So here's hopefully, one last question. There seems to be, literally, a dozen or more different flavors of Permatex. Reading their website I think they are recommending Permashield Dressing to seal between a gasket and mating surface but all I can find locally are various types of gasket making Permatex. I think the Red, hi temp gasket maker may be better at filling a gap than the dressing so am leaning towards that anyway.


Suggestions?

model 10 20-09-2019 15:05

Re: Oil leak from valve cover
 
5200:smile: Actually I'm not really kidding. Fill the cover with sealant and wax the mating surface. It will not leak and it will come right off again. This is how you can seal the cover plates on the bottom of aircraft fuel tanks.

keith001 20-09-2019 15:08

Re: Oil leak from valve cover
 
I didnít read all the advice so far but in case no one mentioned it, check that the oil return guides are clear. You need an air compressor and a rubber tip on the air hose. Itís been my problem before.

skipmac 20-09-2019 16:22

Re: Oil leak from valve cover
 
Quote:

Originally Posted by a64pilot (Post 2980849)
Anyway this Permatex stuff comes out of a can like cheese wiz.
Follow directions and it worked a treat.

Iíd leave the gasket out and try it.
https://www.permatex.com/products/ga...asket-maker-3/

Click on the instruction tab.

I need to get some to carry and not worry about gaskets, donít use for a carburetor gasket though


This stuff sounds really good. Going to order a couple of cans to keep on the boat and if the latest try doesn't work I'll have some on the way.

skipmac 20-09-2019 16:25

Re: Oil leak from valve cover
 
Quote:

Originally Posted by Ecos (Post 2980873)
5200:smile: Actually I'm not really kidding. Fill the cover with sealant and wax the mating surface. It will not leak and it will come right off again. This is how you can seal the cover plates on the bottom of aircraft fuel tanks.


A thicker, stronger make it yourself gasket. How's it work for hi temp applications? I've used it for other applications where it wasn't supposed to work, like gluing a PVC rub rail back onto a Hypalon dinghy. Several years later still stuck tight but then it doesn't get a couple hundred degrees hot.

skipmac 20-09-2019 16:27

Re: Oil leak from valve cover
 
Quote:

Originally Posted by keith001 (Post 2980876)
I didnít read all the advice so far but in case no one mentioned it, check that the oil return guides are clear. You need an air compressor and a rubber tip on the air hose. Itís been my problem before.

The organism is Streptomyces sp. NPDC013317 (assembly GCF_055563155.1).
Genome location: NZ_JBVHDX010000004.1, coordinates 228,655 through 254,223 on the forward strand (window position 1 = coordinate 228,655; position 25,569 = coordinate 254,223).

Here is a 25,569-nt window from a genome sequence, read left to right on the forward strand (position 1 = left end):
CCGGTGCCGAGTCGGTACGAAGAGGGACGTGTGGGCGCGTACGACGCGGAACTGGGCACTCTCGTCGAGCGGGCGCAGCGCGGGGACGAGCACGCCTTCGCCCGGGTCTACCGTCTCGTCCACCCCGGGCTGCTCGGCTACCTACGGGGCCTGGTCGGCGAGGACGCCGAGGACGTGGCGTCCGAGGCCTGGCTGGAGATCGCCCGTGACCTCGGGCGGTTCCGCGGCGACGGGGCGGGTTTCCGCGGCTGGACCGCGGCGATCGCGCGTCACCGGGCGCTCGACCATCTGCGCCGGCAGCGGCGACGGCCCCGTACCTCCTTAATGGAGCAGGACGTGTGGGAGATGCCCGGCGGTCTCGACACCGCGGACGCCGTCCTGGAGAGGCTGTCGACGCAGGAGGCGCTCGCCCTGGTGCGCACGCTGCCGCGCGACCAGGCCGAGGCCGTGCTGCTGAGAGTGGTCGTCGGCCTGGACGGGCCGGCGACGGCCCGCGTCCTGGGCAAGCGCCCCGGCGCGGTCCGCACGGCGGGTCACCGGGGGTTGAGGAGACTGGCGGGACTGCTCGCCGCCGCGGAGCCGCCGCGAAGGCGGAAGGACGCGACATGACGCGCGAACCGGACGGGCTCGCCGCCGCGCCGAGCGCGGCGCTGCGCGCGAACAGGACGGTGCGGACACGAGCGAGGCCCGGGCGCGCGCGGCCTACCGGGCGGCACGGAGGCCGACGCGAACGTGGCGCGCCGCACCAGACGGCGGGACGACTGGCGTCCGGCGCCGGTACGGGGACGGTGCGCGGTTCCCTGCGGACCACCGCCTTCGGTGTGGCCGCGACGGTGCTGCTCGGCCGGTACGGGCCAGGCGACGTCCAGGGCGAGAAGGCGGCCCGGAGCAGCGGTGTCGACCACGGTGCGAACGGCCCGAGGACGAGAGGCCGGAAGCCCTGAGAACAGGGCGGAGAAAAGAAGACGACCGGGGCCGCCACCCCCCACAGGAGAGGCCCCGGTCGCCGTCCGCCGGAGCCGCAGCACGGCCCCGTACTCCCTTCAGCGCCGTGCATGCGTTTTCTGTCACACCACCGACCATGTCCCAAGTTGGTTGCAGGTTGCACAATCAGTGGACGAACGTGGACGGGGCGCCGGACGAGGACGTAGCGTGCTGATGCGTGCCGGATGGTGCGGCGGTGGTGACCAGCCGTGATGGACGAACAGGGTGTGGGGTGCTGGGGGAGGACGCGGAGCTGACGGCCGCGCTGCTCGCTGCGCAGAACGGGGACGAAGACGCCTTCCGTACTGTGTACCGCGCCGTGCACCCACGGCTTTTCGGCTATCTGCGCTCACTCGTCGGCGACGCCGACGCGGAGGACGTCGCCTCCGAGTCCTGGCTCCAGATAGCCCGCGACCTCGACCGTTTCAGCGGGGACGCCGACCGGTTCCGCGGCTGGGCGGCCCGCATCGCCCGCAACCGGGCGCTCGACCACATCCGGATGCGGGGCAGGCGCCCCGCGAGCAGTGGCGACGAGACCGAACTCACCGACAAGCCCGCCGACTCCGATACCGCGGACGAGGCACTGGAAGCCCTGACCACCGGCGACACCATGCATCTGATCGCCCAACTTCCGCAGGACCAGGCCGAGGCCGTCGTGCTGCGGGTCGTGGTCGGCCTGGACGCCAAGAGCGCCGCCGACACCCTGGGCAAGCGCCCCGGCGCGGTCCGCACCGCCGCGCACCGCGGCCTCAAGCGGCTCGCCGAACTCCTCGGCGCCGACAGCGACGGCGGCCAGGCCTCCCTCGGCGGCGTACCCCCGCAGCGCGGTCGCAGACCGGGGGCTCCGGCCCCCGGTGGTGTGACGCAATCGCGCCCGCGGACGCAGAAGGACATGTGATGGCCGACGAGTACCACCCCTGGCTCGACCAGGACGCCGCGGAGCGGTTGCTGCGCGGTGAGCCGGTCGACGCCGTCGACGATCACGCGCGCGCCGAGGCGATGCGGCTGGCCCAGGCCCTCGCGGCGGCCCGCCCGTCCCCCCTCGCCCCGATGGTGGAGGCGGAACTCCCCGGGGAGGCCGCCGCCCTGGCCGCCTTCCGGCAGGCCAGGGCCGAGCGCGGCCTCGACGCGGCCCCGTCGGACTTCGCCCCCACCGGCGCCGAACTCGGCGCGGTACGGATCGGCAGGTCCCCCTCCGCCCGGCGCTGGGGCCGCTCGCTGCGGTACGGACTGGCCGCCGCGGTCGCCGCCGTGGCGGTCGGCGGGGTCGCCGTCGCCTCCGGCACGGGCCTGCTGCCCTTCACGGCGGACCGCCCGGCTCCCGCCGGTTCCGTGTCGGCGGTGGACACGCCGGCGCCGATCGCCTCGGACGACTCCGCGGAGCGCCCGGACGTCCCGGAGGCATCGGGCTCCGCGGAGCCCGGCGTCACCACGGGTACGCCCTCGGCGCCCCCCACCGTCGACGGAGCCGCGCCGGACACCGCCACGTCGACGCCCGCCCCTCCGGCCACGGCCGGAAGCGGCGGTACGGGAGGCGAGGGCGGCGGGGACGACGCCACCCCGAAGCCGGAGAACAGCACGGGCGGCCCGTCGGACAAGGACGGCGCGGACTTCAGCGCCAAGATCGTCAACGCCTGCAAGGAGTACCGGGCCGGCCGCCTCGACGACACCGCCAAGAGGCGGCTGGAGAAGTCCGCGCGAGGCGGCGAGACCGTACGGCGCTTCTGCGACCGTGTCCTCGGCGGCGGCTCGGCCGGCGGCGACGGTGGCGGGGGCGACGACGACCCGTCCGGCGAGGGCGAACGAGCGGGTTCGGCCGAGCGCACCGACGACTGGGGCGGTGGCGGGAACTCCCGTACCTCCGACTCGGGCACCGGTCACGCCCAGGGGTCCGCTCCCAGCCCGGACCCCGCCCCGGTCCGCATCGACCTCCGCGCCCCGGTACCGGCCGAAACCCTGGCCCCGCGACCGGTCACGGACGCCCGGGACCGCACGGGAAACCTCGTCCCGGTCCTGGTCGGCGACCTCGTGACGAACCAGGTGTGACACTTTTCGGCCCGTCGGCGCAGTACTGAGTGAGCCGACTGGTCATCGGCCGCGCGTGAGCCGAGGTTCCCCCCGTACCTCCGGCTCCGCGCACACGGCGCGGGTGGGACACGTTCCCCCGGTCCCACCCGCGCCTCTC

Someone did and while I didn't check the drains specifically when I removed the cover a minute or so after running the engine for 15-20 minutes there was zero residual oil hanging out around the rockers.

sailorboy1 20-09-2019 16:34

Re: Oil leak from valve cover
 
If I takes a bunch of “sealant” there’s a problem.

model 10 20-09-2019 16:59

Re: Oil leak from valve cover
 
This isn't a Space shuttle O ring. You need as much sealant, as it takes to fill the lows. If you need a flat surface to check the valve cover, the galley counter or a grave stone are good. You assume the head will be flat.

skipmac 20-09-2019 17:39

Re: Oil leak from valve cover
 
Quote:

Originally Posted by sailorboy1 (Post 2980919)
If I takes a bunch of ďsealantĒ thereís a problem.


Of course there's a problem. Oil is pouring out from under my valve cover and making a big mess.



:biggrin:

Compass790 20-09-2019 18:12

Re: Oil leak from valve cover
 
Quote:

Originally Posted by skipmac (Post 2980868)
Well I'm already set up to give it one last go with \

So here's hopefully, one last question. There seems to be, literally, a dozen or more different flavors of Permatex. Reading their website I think they are recommending Permashield Dressing to seal between a gasket and mating surface but all I can find locally are various types of gasket making Permatex. I think the Red, hi temp gasket maker may be better at filling a gap than the dressing so am leaning towards that anyway.


Suggestions?

Yes think you'll be fine with the red permatex. I've never used it I just use the cheapest RTV silicone frm builders supply places as they do the same job in our raw water cooled engine that would be lucky to reach 60oC on a hot day. Loctite 518 flange sealant is good too but quite expensive & you probly don't have it there
All the crankcase & gearbox joints are sealed with silicone in our engine & no gaskets but I just smear it on one face & let it go off before I bolted them up. Zero leaks but it's not British made so they aren't compulsory.